Federal Open Market Committee Will Send Interest Rates Higher in 2014
Over the past several years the Federal Open Market Committee (FOMC) has driven bond yields, CD rates, mortgage rates and all interest rates down to record lows. The FOMC has done this by keeping the federal funds rate near zero percent since late 2008, bought long term U.S. Treasuries and mortgage-backed securities.
The FOMC's policies in recent years have been unprecedented and has infuriated many who believed the policies were fanning inflation. The inflation hawks have quieted down after several years of screaming about the FOMC fanning inflation and creating market bubbles in financial assets. I could see why many are afraid of another bubble after the stock market bubble of the late 1990's and the real estate bubble in the 2000's.
Could the naysayers be right about inflation? Probably not, since there is still so much "slack in labor and product markets," Fed-speak for high numbers of unemployed people and low factory utilization rates. The unemployment rate will fall from current levels between now and 2014 but not to the point of causing high inflation.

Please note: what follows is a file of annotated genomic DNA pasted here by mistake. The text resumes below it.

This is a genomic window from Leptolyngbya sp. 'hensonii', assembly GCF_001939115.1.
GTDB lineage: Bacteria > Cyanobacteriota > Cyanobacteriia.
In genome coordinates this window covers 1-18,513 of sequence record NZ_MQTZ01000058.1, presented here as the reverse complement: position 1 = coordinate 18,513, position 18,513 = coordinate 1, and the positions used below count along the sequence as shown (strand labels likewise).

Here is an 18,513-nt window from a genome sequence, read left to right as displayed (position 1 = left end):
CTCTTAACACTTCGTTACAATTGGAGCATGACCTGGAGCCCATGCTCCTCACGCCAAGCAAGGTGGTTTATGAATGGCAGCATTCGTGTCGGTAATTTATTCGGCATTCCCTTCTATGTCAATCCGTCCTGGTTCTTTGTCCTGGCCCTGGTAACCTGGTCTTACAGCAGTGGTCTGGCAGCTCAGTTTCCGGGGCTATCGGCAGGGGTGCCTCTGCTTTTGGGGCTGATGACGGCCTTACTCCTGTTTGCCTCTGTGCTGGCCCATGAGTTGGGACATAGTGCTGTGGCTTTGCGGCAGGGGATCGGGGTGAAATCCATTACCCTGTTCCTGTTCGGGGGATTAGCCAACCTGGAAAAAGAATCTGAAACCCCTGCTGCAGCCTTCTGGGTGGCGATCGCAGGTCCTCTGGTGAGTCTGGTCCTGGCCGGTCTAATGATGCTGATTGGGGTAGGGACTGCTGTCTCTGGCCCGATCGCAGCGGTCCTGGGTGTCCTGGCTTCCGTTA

Beside keeping the fed funds rate near zero percent, the Federal Reserve has also been buying interest-bearing assets to drive interest rates lower - to the tune of $85 billion a month recently. The Fed has bought so much they have a balance sheet of these assets totaling over $3 trillion dollars. One bright point everyone can agree about the Fed's actions is that they have made hundreds of billions of dollars over the past several years, helping lower the federal deficit.
Eventually the fed will have to sell these assets and unfortunately, it will sell U.S. Treasuries at a loss to unwind their balance sheet. Another negative when the fed starts selling Treasuries is their actions will send long term bond yields higher. 10 year Treasury yields have already moved higher from a record low of 1.40 percent in July 2012 to just under 2.00 percent today.
Higher Treasury yields are welcome news for investors who buy Treasuries and hold them until maturity. Higher bond yields will eventually send interest rates higher as well. This is also welcome news for investors and especially retirees who rely on interest income in retirement. Right now the best CD rates on 1 year certificates of deposit are just above 1.00 percent.
Longer term certificates of deposit don't pay much higher of an interest rate than shorter term certificates of deposit. Currently, the highest CD rates on 5 year certificates of deposit are just below 2.00 percent. Not much better than 1 year rates. Thankfully there is hope for higher interest rates in the future.
CD CalculatorsCD Ladder Calculator
Recent CD Rate Articles
Sallie Mae Bank CD Rates: 2.00% APY 12-Month CD, 2.20% APY 15-Month CD, 2.40% APY 18-Month CD (Nationwide)